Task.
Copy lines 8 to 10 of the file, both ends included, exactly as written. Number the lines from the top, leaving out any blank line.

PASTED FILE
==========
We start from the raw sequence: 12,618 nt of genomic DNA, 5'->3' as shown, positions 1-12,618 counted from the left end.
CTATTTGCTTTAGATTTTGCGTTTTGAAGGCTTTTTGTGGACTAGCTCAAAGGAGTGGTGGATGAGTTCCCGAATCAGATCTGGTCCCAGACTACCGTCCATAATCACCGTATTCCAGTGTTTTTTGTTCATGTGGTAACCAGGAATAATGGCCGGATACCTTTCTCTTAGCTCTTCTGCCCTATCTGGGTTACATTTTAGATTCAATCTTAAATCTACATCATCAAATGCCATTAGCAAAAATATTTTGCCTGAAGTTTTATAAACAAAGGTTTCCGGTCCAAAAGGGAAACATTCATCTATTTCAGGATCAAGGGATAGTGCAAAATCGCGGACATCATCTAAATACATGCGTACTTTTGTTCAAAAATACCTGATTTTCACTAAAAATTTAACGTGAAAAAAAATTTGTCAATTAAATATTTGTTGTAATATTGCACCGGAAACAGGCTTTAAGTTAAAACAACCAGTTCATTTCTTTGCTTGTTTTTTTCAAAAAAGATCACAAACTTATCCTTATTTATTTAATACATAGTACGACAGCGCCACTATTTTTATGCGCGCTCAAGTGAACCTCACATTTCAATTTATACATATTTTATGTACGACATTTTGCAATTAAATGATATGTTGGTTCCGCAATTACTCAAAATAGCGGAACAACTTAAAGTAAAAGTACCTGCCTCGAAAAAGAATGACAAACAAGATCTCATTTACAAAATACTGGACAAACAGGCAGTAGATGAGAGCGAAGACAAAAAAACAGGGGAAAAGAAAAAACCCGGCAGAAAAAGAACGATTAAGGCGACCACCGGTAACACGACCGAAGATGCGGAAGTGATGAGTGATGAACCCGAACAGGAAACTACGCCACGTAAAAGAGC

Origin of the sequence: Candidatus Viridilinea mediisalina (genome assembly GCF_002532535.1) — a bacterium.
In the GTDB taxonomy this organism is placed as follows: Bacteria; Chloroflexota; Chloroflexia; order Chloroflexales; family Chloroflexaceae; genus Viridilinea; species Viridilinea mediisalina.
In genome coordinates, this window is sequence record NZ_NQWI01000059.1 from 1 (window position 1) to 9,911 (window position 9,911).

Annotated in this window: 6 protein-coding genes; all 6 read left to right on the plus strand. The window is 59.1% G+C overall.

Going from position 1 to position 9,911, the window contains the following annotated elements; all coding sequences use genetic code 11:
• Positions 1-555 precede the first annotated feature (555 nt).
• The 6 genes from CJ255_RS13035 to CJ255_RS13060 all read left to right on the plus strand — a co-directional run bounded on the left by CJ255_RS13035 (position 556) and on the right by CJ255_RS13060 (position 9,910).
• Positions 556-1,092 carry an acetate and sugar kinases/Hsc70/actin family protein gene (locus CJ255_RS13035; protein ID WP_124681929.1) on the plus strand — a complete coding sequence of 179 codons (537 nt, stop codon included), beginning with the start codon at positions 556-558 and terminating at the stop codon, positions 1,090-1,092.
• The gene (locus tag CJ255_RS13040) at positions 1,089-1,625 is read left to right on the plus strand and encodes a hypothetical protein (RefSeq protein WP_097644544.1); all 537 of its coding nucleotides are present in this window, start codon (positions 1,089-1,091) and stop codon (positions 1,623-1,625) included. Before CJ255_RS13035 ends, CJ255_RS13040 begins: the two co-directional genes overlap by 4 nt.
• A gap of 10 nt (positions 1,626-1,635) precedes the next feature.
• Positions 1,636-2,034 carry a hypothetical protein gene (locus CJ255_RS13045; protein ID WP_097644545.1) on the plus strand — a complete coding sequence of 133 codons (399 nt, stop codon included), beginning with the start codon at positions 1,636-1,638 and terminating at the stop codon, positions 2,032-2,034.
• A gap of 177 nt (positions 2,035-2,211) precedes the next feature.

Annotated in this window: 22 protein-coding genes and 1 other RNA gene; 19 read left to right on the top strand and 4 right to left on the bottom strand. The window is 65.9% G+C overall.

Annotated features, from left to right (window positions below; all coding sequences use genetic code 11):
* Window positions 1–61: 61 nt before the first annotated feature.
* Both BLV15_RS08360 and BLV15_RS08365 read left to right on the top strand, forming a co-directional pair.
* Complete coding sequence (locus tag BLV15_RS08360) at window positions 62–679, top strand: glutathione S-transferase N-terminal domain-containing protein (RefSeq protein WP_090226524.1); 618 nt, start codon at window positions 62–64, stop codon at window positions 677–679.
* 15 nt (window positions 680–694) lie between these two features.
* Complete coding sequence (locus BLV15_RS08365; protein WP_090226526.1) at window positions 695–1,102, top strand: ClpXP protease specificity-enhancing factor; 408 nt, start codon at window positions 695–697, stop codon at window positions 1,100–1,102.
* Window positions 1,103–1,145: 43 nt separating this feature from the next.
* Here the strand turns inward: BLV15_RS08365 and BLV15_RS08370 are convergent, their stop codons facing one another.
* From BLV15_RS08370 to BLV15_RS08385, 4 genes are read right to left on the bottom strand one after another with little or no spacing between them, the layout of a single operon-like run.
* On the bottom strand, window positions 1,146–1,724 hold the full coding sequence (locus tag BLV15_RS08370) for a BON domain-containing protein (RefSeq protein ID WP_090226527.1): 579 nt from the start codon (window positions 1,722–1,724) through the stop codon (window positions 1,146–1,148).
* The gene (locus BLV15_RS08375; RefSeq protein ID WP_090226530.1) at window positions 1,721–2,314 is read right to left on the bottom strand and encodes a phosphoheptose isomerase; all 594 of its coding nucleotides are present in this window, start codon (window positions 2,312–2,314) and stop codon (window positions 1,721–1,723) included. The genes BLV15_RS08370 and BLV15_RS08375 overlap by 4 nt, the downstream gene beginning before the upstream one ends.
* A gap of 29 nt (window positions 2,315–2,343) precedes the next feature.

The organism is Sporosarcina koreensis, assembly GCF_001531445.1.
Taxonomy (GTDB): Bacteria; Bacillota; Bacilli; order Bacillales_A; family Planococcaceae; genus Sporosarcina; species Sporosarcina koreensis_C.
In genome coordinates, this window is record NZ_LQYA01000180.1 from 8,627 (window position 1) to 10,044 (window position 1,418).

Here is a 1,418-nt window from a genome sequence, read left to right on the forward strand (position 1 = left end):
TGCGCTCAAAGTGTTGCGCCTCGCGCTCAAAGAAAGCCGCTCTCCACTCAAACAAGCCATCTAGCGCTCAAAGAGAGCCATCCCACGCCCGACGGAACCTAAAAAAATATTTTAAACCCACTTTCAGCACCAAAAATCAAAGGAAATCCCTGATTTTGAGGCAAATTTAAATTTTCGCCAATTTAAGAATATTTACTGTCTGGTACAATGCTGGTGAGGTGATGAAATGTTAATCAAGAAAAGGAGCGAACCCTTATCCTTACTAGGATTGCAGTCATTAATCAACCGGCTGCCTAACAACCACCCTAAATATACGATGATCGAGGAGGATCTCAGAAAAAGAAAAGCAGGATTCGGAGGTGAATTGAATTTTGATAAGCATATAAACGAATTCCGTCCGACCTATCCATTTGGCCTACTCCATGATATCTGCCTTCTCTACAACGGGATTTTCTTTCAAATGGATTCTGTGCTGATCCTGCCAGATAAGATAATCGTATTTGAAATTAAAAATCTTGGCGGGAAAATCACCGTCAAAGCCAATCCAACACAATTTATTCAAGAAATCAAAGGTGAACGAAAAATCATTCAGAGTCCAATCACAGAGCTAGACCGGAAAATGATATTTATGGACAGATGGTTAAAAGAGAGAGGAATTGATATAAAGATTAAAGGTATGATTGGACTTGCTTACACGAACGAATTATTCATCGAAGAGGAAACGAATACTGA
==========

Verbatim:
• Positions 1-555 precede the first annotated feature (555 nt).
• The 6 genes from CJ255_RS13035 to CJ255_RS13060 all read left to right on the plus strand — a co-directional run bounded on the left by CJ255_RS13035 (position 556) and on the right by CJ255_RS13060 (position 9,910).
• Positions 556-1,092 carry an acetate and sugar kinases/Hsc70/actin family protein gene (locus CJ255_RS13035; protein ID WP_124681929.1) on the plus strand — a complete coding sequence of 179 codons (537 nt, stop codon included), beginning with the start codon at positions 556-558 and terminating at the stop codon, positions 1,090-1,092.